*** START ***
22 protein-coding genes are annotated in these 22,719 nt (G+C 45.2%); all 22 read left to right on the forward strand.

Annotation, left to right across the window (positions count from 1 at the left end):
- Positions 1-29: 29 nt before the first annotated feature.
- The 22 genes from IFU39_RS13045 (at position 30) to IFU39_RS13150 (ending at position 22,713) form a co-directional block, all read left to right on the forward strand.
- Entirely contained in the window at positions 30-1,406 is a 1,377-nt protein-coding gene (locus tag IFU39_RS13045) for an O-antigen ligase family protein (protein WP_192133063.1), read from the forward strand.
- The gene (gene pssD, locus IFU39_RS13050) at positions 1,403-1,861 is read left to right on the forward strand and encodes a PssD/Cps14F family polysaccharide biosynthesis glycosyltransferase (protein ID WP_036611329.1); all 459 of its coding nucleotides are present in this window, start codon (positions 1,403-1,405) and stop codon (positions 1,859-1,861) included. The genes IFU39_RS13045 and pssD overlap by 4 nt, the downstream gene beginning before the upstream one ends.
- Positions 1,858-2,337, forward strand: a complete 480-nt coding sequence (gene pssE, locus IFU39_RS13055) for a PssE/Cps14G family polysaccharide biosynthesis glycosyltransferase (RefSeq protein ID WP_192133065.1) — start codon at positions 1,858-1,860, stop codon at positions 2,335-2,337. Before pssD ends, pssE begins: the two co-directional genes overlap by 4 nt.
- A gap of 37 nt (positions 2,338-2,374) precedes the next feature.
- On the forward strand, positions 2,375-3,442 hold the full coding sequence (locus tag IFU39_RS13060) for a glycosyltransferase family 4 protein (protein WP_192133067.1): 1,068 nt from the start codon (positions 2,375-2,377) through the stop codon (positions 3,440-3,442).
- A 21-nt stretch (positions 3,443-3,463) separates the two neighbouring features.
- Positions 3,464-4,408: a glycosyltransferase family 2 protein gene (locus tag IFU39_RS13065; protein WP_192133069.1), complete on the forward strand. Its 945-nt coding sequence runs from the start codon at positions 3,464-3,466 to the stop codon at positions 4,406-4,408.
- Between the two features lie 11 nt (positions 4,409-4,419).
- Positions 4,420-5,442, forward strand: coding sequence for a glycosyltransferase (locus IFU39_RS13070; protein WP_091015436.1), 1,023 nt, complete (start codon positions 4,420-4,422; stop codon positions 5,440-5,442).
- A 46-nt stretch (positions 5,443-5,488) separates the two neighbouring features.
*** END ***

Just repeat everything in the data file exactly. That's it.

22 protein-coding genes are annotated in these 22,719 nt (G+C 45.2%); all 22 read left to right on the forward strand.

Annotation, left to right across the window (positions count from 1 at the left end):
- Positions 1-29: 29 nt before the first annotated feature.
- The 22 genes from IFU39_RS13045 (at position 30) to IFU39_RS13150 (ending at position 22,713) form a co-directional block, all read left to right on the forward strand.
- Entirely contained in the window at positions 30-1,406 is a 1,377-nt protein-coding gene (locus tag IFU39_RS13045) for an O-antigen ligase family protein (protein WP_192133063.1), read from the forward strand.
- The gene (gene pssD, locus IFU39_RS13050) at positions 1,403-1,861 is read left to right on the forward strand and encodes a PssD/Cps14F family polysaccharide biosynthesis glycosyltransferase (protein ID WP_036611329.1); all 459 of its coding nucleotides are present in this window, start codon (positions 1,403-1,405) and stop codon (positions 1,859-1,861) included. The genes IFU39_RS13045 and pssD overlap by 4 nt, the downstream gene beginning before the upstream one ends.
- Positions 1,858-2,337, forward strand: a complete 480-nt coding sequence (gene pssE, locus IFU39_RS13055) for a PssE/Cps14G family polysaccharide biosynthesis glycosyltransferase (RefSeq protein ID WP_192133065.1) — start codon at positions 1,858-1,860, stop codon at positions 2,335-2,337. Before pssD ends, pssE begins: the two co-directional genes overlap by 4 nt.
- A gap of 37 nt (positions 2,338-2,374) precedes the next feature.
- On the forward strand, positions 2,375-3,442 hold the full coding sequence (locus tag IFU39_RS13060) for a glycosyltransferase family 4 protein (protein WP_192133067.1): 1,068 nt from the start codon (positions 2,375-2,377) through the stop codon (positions 3,440-3,442).
- A 21-nt stretch (positions 3,443-3,463) separates the two neighbouring features.
- Positions 3,464-4,408: a glycosyltransferase family 2 protein gene (locus tag IFU39_RS13065; protein WP_192133069.1), complete on the forward strand. Its 945-nt coding sequence runs from the start codon at positions 3,464-3,466 to the stop codon at positions 4,406-4,408.
- Between the two features lie 11 nt (positions 4,409-4,419).
- Positions 4,420-5,442, forward strand: coding sequence for a glycosyltransferase (locus IFU39_RS13070; protein WP_091015436.1), 1,023 nt, complete (start codon positions 4,420-4,422; stop codon positions 5,440-5,442).
- A 46-nt stretch (positions 5,443-5,488) separates the two neighbouring features.